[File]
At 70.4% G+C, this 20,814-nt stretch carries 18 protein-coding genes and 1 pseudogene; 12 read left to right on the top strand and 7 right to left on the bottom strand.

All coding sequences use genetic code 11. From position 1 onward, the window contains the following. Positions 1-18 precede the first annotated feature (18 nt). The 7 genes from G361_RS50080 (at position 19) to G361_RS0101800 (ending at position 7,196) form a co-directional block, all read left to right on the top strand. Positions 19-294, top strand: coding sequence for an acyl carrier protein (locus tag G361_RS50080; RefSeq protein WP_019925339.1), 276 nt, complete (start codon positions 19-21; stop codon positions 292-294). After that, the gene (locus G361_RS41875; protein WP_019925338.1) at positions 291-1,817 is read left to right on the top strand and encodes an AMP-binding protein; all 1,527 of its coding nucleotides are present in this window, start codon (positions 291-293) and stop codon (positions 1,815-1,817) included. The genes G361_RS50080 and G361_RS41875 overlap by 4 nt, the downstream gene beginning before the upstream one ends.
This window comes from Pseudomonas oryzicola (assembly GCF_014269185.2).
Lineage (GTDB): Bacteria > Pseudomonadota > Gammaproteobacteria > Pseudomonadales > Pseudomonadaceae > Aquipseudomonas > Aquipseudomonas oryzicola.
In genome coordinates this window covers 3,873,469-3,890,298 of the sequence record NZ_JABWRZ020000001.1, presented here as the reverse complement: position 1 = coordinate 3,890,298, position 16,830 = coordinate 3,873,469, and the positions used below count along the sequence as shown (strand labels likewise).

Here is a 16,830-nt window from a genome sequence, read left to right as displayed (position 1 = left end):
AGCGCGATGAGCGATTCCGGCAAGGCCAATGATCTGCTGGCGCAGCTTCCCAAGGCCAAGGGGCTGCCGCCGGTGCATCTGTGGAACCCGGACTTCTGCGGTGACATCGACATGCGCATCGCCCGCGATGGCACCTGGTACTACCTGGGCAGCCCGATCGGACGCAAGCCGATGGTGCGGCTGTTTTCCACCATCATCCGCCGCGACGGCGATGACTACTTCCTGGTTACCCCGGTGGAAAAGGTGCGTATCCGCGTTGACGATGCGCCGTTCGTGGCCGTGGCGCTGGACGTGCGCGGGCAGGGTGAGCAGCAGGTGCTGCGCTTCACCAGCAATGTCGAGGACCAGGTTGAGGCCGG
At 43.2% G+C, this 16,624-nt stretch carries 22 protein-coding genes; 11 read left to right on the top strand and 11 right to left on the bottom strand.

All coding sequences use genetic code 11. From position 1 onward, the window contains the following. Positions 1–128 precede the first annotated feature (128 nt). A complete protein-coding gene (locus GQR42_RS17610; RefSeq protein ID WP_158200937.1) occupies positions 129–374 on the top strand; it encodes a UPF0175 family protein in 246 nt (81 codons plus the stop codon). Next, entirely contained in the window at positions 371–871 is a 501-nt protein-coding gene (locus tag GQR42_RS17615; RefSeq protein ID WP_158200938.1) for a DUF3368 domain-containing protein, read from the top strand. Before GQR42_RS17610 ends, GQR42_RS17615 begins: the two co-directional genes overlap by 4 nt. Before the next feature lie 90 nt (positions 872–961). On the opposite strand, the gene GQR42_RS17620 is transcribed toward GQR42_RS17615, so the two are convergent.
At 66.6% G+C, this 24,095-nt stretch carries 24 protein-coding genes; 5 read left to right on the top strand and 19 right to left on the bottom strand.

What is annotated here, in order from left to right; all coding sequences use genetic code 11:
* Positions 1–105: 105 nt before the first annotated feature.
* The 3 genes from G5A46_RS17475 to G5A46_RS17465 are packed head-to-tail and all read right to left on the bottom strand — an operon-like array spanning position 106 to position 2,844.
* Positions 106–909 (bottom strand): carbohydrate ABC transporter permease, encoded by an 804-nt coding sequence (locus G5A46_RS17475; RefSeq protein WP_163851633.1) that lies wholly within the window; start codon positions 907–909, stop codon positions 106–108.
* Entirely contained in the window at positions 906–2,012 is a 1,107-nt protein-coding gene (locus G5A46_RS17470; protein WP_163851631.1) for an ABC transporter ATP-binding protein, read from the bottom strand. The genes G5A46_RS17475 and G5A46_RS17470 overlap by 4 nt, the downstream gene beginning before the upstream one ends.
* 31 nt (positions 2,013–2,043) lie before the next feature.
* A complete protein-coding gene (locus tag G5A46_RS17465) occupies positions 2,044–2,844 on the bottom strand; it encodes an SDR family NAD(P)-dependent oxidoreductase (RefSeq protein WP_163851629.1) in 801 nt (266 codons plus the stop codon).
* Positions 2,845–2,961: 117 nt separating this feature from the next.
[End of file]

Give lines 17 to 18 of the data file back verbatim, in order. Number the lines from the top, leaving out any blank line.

* A complete protein-coding gene (locus tag G5A46_RS17465) occupies positions 2,044–2,844 on the bottom strand; it encodes an SDR family NAD(P)-dependent oxidoreductase (RefSeq protein WP_163851629.1) in 801 nt (266 codons plus the stop codon).
* Positions 2,845–2,961: 117 nt separating this feature from the next.